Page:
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Finding Change and Honesty at Mayo Transform Conference 2016

mayo-clinic-logoAlthough the theme of this year’s Mayo Transform conference was “Change,” it might as well have been dubbed “Honesty.”

From keynotes to breakout sessions, there was a raw sense of honesty and acceptance of the fact that change is hard, and we’ve reached a point where the evolution in healthcare doesn’t seem to be happening fast enough.

When you’re as successful as Mayo, it might be easy to brush failure under the rug – which made this session, “We Made This Thing, But It Didn’t Go as Planned. Now What?” unique. Now that some of the initial hype for digital health has died down, we are in a phase of realistic optimism where sharing both wins and misses represents a realistic way forward.

This interactive session in three parts by Steve Ommen, MD, Kelli Walvatne, and Amy Wicks unfolded a bit like a mystery. Questions were posed to the audience at each phase for our input on what might have gone right and wrong. Not surprisingly, the attentive audience proved as capable as the presenters, and some of the most valuable insights came from the audience questions.

The case study in this session was a three-year process to develop a new interface and workflow for the cardiology clinic. Dr. Ommen and the other presenters did not tip their hands to whether the project was successful or not, and we had to tease out the wins and losses that occurred during each phase.

The presenters shared stories, but did not show any artifacts of the process such as flow diagrams, screenshots, or personas. This methodology was effective because, instead of getting bogged down in critique of particular elements, we were able to see the bigger picture of challenges that could apply to any innovation or clinical change.

At the end of the session, the presenters summarized their top takeaways as:

  • Not having enough credibility and evidence

Much of the Transformation team were experts in design, but not necessarily the clinical experience for this service line. There were some misunderstandings between what could work in theory and in practice, although the team did identify areas of workflow improvement that saved time regardless of whether the technology was implemented.

  • Change fatigue (or “Agile shouldn’t be rigid”)

The team tried to use a lean or agile methodology with two-week product sprints: iterating on the design and introducing new features as well as interface changes biweekly. This pace was more than what the clinical users – especially the physicians – could handle, but the design aimed to stay true to the agile process. In this situation, the process was not flexible to the needs of the end users and possibly exacerbated the first point of lack of credibility.

  • Cultural resistance

The team lost champions because of the process. It also seemed like they may have spent too much effort convincing skeptics rather than listening to their champions. One physician in the audience wondered aloud whether the way physicians were included in the process had an outsized impact on the feedback the team received about what was working and wasn’t working. From his own experience, he noticed that a physician’s authority is often a barrier to collaboration and brainstorming.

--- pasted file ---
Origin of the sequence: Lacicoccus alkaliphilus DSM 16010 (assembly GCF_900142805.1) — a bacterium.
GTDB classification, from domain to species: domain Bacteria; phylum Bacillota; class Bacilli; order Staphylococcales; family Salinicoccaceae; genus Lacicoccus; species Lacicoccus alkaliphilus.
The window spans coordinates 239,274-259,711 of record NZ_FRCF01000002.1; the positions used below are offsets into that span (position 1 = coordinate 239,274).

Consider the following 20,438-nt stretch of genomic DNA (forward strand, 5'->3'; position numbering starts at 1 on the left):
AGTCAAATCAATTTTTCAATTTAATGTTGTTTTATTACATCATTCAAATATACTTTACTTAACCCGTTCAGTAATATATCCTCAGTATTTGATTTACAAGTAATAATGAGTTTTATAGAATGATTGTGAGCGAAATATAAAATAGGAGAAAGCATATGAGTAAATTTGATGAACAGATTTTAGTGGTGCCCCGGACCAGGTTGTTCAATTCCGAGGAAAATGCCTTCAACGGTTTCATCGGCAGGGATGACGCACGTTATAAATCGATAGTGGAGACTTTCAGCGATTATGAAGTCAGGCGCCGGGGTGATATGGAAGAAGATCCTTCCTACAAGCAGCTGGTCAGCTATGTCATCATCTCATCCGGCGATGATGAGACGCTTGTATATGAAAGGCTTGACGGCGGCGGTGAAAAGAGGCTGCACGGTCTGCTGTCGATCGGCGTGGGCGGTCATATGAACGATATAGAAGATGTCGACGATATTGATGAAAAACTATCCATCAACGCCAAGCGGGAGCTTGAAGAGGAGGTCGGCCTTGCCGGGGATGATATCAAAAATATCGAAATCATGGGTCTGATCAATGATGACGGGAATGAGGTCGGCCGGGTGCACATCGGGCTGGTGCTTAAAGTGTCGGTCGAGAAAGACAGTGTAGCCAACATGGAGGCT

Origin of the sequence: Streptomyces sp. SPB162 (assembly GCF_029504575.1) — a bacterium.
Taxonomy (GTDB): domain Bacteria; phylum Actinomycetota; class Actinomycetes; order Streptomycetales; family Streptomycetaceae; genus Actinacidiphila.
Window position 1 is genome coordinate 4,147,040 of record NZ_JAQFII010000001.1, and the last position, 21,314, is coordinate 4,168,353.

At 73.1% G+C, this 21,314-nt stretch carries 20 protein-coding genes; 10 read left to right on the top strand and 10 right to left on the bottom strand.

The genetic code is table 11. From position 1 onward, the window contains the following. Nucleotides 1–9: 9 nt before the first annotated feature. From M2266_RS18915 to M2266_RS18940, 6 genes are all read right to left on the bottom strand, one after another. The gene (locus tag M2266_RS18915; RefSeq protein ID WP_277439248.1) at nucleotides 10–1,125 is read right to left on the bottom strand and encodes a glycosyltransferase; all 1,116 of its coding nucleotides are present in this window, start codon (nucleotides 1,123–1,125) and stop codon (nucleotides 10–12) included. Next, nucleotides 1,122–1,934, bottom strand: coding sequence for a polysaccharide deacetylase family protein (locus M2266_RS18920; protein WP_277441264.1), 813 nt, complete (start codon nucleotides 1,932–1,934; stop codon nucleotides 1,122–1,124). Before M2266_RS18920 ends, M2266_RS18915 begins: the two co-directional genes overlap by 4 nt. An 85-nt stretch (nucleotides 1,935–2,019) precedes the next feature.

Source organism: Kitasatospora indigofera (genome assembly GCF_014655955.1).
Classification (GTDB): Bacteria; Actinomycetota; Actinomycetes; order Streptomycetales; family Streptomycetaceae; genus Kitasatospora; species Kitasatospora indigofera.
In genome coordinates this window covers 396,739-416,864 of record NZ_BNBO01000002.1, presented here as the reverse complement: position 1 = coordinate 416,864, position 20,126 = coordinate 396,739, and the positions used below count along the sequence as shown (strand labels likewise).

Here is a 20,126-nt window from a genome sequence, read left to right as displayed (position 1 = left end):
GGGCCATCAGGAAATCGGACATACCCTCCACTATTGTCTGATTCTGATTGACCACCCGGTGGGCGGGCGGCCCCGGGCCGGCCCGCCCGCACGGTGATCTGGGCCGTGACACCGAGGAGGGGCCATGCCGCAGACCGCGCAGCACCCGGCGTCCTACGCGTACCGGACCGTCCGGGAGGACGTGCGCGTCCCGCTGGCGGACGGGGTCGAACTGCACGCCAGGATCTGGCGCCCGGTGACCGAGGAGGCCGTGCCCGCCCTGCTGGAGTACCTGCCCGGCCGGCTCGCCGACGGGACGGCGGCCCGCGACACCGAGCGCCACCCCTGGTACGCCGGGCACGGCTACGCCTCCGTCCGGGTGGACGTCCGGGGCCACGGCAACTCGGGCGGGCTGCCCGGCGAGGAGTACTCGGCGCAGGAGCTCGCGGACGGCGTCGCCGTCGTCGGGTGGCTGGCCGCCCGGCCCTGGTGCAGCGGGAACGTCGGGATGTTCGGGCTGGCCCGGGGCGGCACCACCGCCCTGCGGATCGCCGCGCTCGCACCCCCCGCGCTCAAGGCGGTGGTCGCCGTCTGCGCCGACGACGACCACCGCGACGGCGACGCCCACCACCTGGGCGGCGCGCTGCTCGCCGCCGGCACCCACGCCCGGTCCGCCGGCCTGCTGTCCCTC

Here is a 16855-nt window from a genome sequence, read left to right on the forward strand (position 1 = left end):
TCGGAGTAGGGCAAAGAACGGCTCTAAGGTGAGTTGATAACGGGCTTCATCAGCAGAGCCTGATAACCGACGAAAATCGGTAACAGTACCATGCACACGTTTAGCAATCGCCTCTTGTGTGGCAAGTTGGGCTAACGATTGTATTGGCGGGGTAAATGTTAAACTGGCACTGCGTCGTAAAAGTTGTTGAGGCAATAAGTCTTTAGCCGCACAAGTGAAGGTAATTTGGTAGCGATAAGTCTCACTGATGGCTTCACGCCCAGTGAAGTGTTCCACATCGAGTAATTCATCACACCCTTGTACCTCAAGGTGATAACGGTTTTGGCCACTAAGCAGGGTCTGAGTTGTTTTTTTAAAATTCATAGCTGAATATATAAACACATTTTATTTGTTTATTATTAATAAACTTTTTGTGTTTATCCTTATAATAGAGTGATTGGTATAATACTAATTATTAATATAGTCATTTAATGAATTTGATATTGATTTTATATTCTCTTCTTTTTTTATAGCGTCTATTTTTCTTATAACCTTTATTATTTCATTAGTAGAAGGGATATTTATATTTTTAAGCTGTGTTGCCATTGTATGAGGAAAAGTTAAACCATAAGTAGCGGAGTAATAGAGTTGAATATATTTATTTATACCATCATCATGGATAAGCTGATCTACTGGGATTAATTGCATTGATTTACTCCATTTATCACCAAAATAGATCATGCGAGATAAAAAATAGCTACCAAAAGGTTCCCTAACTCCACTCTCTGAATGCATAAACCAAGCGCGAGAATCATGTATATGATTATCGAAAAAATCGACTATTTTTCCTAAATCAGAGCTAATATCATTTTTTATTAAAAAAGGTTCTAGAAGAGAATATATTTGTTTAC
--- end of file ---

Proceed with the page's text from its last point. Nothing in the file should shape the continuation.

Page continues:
From audience observations, it seemed like there may have been some other challenges such as:

  • Scope/Success Definition

There wasn’t a clear definition of success for the project. While the problem was identified that the current process was clunky and the technology was not adaptive and usable, not all parties had a clear understanding of what constituted success for the project.

Looking back, Dr. Ommen suggested that rather than trying to build a solution that addressed all co-morbidities, they should have chosen one that worked for the most common or “happy path” scenario. The too-broad scope and lack of alignment on goals made it challenging to conclude success.

  • Getting EPIC’ed

When the project started, the team was largely solving for usability problems created by having two instances of Cerner and one of GE used in the clinical workflow. During the course of this three-year project, Mayo made the decision to ink a deal with Epic, rendering the current problem they were solving for obsolete.

Going for a smaller win early on might have delivered value to end users before this massive shift in the underlying medical records software.

So what happened?

You can probably tell from the recap that the project was shelved. However, the team did have some wins, certainly in their understanding of how to better run a project like this in the future as well as in helping the clinical team optimize their workflow.

What should you take away?

Know your users, iterate, and move quickly to deploy quick wins – but not so quickly as to alienate your stakeholders.

Finally, ask your peers: we’re facing similar problems and can learn together.

Posted in: Clinical Research, Healthcare motivation, Healthcare Research, Healthcare transformation, Outcomes, Research, Uncategorized

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